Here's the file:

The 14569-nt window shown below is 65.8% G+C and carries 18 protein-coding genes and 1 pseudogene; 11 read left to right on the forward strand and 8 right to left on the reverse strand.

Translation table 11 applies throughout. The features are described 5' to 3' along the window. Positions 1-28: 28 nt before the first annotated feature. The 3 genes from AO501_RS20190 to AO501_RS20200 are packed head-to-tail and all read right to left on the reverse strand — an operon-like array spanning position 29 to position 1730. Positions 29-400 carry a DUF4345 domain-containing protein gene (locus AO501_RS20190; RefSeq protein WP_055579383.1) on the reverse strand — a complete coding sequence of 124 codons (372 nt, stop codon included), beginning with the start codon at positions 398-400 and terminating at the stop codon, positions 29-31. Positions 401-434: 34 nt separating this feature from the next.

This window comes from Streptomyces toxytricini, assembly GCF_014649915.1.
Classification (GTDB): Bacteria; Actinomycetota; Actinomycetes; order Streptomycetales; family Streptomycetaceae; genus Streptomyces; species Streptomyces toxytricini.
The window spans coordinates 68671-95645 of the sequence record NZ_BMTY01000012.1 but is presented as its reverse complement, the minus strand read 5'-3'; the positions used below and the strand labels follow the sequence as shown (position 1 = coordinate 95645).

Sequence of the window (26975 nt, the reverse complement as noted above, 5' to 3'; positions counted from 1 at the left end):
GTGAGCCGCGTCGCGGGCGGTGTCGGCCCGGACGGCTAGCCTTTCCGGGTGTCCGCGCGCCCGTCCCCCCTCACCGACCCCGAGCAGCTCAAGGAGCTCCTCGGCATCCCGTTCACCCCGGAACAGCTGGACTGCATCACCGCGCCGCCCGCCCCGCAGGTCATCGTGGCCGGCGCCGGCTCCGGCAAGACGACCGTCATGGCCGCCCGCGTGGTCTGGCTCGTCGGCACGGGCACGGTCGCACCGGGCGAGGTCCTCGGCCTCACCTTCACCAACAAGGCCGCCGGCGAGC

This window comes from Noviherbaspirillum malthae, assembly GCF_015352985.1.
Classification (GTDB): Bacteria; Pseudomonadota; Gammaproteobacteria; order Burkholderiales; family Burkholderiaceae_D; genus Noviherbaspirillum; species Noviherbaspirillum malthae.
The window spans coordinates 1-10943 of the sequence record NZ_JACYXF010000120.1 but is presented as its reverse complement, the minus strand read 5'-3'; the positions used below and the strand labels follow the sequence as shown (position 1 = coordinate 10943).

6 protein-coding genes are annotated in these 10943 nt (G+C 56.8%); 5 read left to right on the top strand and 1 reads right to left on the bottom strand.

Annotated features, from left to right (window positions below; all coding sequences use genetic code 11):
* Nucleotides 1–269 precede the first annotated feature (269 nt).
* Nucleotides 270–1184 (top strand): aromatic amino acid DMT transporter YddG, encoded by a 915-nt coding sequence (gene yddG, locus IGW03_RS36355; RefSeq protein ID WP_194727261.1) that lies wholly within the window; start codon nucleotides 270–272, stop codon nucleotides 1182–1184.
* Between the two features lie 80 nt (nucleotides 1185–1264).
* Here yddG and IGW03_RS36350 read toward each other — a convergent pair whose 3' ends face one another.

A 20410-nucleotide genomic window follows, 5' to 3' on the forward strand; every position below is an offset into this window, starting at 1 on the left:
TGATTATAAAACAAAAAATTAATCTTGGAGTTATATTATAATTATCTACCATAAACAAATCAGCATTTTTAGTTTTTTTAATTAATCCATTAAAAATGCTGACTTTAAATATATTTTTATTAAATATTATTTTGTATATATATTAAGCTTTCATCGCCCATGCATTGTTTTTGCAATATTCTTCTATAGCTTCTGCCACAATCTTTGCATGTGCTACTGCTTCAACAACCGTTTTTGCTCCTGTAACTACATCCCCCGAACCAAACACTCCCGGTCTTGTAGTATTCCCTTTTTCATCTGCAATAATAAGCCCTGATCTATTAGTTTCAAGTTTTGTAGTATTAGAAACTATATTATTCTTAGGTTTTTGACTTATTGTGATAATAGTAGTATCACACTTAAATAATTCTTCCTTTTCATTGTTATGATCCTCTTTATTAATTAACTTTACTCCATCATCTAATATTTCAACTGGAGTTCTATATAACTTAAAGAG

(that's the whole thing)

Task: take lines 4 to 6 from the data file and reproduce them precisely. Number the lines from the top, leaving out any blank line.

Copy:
Classification (GTDB): Bacteria; Actinomycetota; Actinomycetes; order Streptomycetales; family Streptomycetaceae; genus Streptomyces; species Streptomyces toxytricini.
The window spans coordinates 68671-95645 of the sequence record NZ_BMTY01000012.1 but is presented as its reverse complement, the minus strand read 5'-3'; the positions used below and the strand labels follow the sequence as shown (position 1 = coordinate 95645).

Sequence of the window (26975 nt, the reverse complement as noted above, 5' to 3'; positions counted from 1 at the left end):